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Zimbabwe First Lady Grace Mugabe Entangled in $1.4M Jewelry Scandal

Jamal Ahmed, a jewelry dealer in Zimbabwe, has moved toward a High Court to request First Lady Grace Mugabe off his properties.

According to Nehandaradio, Mrs. Mugabe seized three Harare properties reportedly belonging to the Lebanese jewelry dealer, after a more than $1 million diamond ring purchase turned sour.

In 2015, Mrs. Mugabe reportedly placed an order for a diamond ring — worth about $1.4 million — from the Ahmed for her 20th wedding anniversary with President Robert Mugabe.

The ring was delivered as commissioned; however, for an unknown reason, Mrs. Mugabe decided she did not want the ring, returning it and then demanding a full refund.

Ahmed reportedly promised to refund the money but requested additional time in order to raise the money since he had already remitted it to a third person’s account.

In his court filing, Ahmed adds that he also delayed because it is unlawful to pay the money in to Mrs. Mugabe’s Dubai account since “any refund would have to be done in Harare through the account from which the original funds had come as a refund in Dubai could easily be seen as an externalization of funds, and I did not want to be party to anything that would appear illegal.”

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Since then, Mrs. Mugabe has allegedly forced the Harare-based businessman in to exile with threats of bodily harm if he does not repay the money. In addition, Mrs. Mugabe has reportedly seized three of Ahmed’s Harare properties, one in Pomona and two in Avondale.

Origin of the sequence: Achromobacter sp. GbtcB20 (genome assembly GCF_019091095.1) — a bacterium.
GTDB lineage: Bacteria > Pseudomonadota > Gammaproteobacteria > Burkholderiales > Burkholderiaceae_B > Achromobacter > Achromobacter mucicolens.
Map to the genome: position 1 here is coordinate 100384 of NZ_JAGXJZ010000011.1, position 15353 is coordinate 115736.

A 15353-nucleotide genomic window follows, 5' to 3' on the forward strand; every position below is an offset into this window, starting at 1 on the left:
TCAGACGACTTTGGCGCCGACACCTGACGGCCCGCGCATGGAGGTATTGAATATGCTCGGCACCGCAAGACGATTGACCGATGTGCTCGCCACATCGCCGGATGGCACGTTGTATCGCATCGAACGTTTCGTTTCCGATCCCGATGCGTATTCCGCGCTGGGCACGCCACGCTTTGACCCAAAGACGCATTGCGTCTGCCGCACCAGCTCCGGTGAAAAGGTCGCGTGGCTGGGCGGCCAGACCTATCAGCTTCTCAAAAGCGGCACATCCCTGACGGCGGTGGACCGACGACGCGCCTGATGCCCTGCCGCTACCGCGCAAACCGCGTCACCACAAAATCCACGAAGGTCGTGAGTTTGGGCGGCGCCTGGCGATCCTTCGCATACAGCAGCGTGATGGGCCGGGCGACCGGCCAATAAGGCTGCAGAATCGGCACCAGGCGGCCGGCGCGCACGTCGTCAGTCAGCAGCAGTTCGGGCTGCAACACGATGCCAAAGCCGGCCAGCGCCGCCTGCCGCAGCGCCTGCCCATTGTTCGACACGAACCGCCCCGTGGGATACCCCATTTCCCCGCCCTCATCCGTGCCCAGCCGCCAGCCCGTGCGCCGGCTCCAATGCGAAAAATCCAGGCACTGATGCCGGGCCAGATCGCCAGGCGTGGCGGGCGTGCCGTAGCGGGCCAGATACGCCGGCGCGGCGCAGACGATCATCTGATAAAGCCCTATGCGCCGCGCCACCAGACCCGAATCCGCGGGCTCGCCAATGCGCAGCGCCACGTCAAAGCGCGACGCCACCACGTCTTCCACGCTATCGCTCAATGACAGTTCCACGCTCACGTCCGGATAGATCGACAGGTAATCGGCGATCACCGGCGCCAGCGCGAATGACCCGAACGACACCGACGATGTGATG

Court documents reveal that Ahmed has filed an application, demanding Mrs. Mugabe vacate the three properties she seized from him. The properties are currently being secured by members of the presidential guard.

A Controversial Figure

Mrs. Mugabe is no stranger to stirring controversy with her frivolous lifestyle; in fact, she has long been nicknamed “Gucci Grace” by her fellow countrymen. In 2003, reports emerged of how she spent $120,000 on a shopping spree in Paris, and in 2009, she elicited international outrage, when she assaulted a Times photographer who took photos of her during a shopping trip in Hong Kong.

Mrs. Mugabe currently has travel sanctions imposed on her by the European Union and the United States for her role in the Mugabe regime. The sanctions also include a freeze on all assets and properties she may have in both regions.

 

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Written by How Africa

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